It was extremely difficult at first.  I would slip up and notice it (or have it pointed out to me!) immediately.  I was super conscious about it. I realized I had to improve my descriptive vocabulary!  Cameron was right. Cursing was a lazy man’s lack of vocabulary skills! Soon, I could see the word in my mind and stop myself from saying it. It made me speak slower as I grasped other adjectives…or nouns, as the case may be.

By the end of 2009, my language was cleaned up. However, I still suffer some of the reputation of being able to sling words like the guys on my construction projects.  I’m not proud of that. And, people I have known for many years forget that I no longer curse and have not since January 2009. But people I meet now know that I don’t swear. Good thing, too, because I no longer work in construction, where it is “acceptable.”

I have been in the middle of construction jobsite fights where a contractor, red-faced screaming and cursing with spittle flying out of his mouth, harangued me to get at my client. On that jobsite fight occasion, I calmed the situation with jokes (about having CPR certification!). For many of us who curse, we know it’s just a way of venting frustration. However, it is simply not taken that way. In the face of misunderstanding, it’s better not to curse.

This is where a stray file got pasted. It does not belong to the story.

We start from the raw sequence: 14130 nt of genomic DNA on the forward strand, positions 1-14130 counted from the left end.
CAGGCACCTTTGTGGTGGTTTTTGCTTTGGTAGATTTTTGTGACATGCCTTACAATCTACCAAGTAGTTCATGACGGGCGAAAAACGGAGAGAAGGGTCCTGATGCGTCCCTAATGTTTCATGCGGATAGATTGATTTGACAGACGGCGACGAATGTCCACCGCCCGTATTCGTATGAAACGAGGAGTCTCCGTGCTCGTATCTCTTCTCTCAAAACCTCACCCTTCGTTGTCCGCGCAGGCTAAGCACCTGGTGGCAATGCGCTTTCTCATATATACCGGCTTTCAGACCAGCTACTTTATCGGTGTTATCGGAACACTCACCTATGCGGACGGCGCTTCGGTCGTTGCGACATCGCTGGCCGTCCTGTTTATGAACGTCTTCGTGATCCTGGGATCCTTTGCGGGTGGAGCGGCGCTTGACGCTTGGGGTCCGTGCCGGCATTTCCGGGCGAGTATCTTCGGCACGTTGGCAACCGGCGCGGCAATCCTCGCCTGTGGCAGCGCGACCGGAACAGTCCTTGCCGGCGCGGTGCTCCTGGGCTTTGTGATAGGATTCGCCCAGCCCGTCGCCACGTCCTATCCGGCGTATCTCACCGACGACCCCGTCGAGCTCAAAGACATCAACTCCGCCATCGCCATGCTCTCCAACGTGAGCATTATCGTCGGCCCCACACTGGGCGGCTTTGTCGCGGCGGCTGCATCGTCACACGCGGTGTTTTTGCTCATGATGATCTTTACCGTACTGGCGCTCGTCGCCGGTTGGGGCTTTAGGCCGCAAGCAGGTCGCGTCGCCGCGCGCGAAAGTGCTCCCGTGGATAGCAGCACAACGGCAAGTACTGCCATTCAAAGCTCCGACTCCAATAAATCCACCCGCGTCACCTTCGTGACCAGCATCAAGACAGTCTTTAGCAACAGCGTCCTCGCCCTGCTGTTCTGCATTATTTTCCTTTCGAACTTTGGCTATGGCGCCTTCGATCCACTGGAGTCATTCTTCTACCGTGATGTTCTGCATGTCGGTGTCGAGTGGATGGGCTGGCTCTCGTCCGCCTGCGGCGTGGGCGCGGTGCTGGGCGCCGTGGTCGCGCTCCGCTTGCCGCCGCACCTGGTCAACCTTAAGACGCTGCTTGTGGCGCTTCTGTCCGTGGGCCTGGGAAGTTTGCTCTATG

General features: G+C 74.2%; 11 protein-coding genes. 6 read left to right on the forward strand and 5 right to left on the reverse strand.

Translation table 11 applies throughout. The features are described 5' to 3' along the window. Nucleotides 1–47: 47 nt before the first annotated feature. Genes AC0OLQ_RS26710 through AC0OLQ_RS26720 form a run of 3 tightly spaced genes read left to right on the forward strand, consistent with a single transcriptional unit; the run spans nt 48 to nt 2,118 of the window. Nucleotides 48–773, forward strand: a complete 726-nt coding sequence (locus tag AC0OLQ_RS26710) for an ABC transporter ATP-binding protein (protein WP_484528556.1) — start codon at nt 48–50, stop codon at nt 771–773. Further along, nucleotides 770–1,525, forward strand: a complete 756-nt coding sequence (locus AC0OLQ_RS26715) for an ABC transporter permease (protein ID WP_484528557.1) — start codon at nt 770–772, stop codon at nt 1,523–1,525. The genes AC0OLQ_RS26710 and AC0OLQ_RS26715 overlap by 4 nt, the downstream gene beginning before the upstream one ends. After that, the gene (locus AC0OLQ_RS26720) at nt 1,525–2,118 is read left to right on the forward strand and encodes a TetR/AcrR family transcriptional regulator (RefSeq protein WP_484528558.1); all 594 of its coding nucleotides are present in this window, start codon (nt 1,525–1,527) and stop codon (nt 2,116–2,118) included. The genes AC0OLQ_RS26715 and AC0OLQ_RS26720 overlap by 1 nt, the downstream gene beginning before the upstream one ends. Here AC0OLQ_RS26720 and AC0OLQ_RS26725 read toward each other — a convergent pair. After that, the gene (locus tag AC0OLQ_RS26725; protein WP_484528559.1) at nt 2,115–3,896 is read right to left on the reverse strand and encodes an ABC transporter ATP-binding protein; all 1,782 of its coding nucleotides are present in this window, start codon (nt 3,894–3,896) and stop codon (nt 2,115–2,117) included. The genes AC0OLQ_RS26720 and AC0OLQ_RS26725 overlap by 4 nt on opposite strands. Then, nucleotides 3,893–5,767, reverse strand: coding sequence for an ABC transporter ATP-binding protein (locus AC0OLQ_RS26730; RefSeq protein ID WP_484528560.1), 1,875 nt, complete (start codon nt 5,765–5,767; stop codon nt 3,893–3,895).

In my defense, I never cursed or verbally attacked a person. I am not an aggressive, confrontational person.  I think I cursed as a way to get a rise out of people, particularly as a female working in a male dominated and rugged field. Perhaps when I was young, much like teenagers act out, I realized cursing was the one thing that could get a rise out of my mom (since I was pretty much a perfect child. Ask my mom!  I swear it’s true!)  I was usually joking, but as my daughter Cameron pointed out (So smart! Score Momma!), it was NOT cool.

Cursing gets attention, but not the kind of attention you want. Trust me. Now, when I hear someone curse, I cringe. I agree with my daughter.  It IS violent sounding, even if it’s not directed at a person.  If you follow Dr. Wayne Dyer, perhaps you will recall his expositions regarding the sinking energy effect of violent, foul language.  Something to think about.  Very rarely do I let F bombs fly and when I do I’m extremely conscious of it. I’m also aware that something is frustrating me which leads me mindfulness practices.  I practice mindfulness and meditation now to improve focus and clarity and I recommend it to everybody.

So I challenge you put that duck jar next your coffee machine, tell everyone what your costadelmarchallenge is, and see how you do. I swear (pun intended), the duck jar works!

By the way, my daughter and I celebrated by going on a cruise in February 2010. The memories of Belize, Roatan and Mexico will forever replace the pain of the duck jar.

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Lesley Davidson